Gas and oil spills cause an enormous amount of environmental damage. We’ve all seen the dramatic headlines after oil-tankers have tragically spilled their payloads into the ocean, killing swaths of wildlife. This is the enemy we know. But there’s another, more subtle killer, and it’s your everyday gas and oil spills. The ones that occur at your office, in your backyard, and at the gas station. These small, seemingly-harmless spills are cumulatively causing severe, long-term environmental damage. To educate yourself on how to avoid these sorts of problems, here’s our spill prevention 101.
The Fossil Fuel Industry
More oil and gas is being produced in America today than ever before in its history. Over the past decade, the number of proven oil reserves has grown upwards of 25%. Along with this global surplus, fossil fuel companies have expanded their above-ground storage tank usage to account for all of their extra product. A similar trend is happening with smaller businesses where more and more above ground tanks are being used to store fuel. Along with more above-ground tanks comes a higher potential for leaks. A considerable part of adequately managing fuel tanks is making sure they are secured and spill-and-leak free.
The Environmental Impact
We cannot overstate the damage that large-scale oil spills do to the environment. When a large oil spills hits a beach, it covers and clings to nearly everything. Every rock, tree, and grain of sand. Worse, if the oil hits a coastal marsh, it is all but sure to kill all of the mangroves and fiber-based plants. These plants absorb the oil and continue the cycle of death far beyond the initial spill once they are consumed by animals and other nearby wildlife.
Hydrocarbons are oil-absorbent products that can be used to clean up oil, diesel fuel, gasoline, and hydraulic fluid. Hydrocarbons work like a sponge and can make cleaning up harmful fuels a cinch. There are a variety of different types of hydrocarbon-products ranging from sprays to liquid and fabric-like pads which can be placed on the ground of garages to soak up oil leaks.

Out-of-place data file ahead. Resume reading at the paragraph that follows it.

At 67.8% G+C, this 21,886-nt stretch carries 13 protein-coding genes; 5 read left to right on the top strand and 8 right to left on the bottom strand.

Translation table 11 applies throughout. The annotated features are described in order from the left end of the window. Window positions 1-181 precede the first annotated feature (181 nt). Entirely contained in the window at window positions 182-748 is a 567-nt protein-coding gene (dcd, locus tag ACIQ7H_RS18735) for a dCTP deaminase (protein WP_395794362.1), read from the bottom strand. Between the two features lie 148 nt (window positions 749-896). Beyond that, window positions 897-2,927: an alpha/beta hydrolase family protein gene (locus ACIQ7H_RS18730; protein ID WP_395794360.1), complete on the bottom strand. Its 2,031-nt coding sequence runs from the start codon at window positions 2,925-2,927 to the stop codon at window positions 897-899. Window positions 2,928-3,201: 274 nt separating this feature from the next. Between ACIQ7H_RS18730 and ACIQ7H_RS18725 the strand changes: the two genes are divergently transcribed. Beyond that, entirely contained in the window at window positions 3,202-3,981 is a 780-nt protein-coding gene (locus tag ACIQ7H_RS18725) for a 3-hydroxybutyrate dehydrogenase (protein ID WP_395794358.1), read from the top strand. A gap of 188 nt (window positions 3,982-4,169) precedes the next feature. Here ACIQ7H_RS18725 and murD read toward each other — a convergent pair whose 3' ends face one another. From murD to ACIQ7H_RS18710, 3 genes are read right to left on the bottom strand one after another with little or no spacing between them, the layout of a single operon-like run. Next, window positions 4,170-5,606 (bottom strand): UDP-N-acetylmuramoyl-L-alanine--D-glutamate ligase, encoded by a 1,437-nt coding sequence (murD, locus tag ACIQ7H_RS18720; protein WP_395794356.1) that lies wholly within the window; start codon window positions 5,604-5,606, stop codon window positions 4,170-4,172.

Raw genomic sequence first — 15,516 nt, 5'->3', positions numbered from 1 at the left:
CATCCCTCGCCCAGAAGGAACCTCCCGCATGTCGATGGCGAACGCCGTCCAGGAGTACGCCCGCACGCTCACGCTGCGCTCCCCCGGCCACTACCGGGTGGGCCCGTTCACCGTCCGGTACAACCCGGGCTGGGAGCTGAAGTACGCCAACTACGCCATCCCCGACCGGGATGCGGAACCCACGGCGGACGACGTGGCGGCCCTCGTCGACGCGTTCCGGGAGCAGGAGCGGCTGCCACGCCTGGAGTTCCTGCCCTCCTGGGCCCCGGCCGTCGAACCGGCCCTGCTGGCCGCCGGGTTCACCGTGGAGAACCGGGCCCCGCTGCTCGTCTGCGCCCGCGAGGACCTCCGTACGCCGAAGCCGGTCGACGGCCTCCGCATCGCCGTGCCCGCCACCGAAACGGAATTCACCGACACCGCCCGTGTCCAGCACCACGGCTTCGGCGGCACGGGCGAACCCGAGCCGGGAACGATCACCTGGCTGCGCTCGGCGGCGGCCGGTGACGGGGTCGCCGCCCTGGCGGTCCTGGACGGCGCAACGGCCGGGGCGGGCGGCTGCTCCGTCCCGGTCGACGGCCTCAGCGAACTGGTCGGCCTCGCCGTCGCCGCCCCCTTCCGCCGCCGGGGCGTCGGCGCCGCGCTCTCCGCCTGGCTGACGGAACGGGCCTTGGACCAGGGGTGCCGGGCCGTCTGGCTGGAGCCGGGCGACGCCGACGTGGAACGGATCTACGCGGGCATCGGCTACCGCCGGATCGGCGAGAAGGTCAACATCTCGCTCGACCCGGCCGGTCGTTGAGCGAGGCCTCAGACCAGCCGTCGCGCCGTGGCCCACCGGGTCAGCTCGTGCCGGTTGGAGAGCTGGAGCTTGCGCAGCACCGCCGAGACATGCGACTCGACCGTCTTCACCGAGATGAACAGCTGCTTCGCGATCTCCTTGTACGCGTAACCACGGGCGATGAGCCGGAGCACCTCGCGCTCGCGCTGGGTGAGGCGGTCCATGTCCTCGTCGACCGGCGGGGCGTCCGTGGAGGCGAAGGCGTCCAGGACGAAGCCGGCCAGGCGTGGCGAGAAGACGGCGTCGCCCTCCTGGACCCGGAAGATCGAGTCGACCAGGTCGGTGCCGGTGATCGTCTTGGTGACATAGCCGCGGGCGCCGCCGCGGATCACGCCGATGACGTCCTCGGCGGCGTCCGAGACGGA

Spill And Leak Prevention
To prevent fuel tanks spills and leaks the Environmental Protection Agency (EPA) suggests the following three things:
Monitor Your Above-Ground Fuel Tanks
Above ground tanks are particularly susceptible to rot and erosion because of the corrosive nature of the liquids they contain. To ensure that your fuel tanks aren’t leaking, you should regularly check your tank’s connections, coatings, tank walls and, most importantly, foundations.
Use Corrosion-Proof Material
There is a variety of ways to employ corrosive-proof materials in your above-ground tank. One of the most popular is to use PVC liner on the inside of your tank’s walls.
Before Starting Construction Think Hard About Location
If you’re considering building above ground fuel tanks, you need to make sure that you place them an appropriate distance from your water supply. That includes potential future locations for water. Make sure you pick a space that is not and will not ever be dangerously near any water supplies.
To prevent gas and oil leaks, or to ensure that your home and office are up to code, call the professionals at EPAC today at (954) 974-7055. We have over thirty years of experience making sure your environmental impact footprint is as safe and small as possible.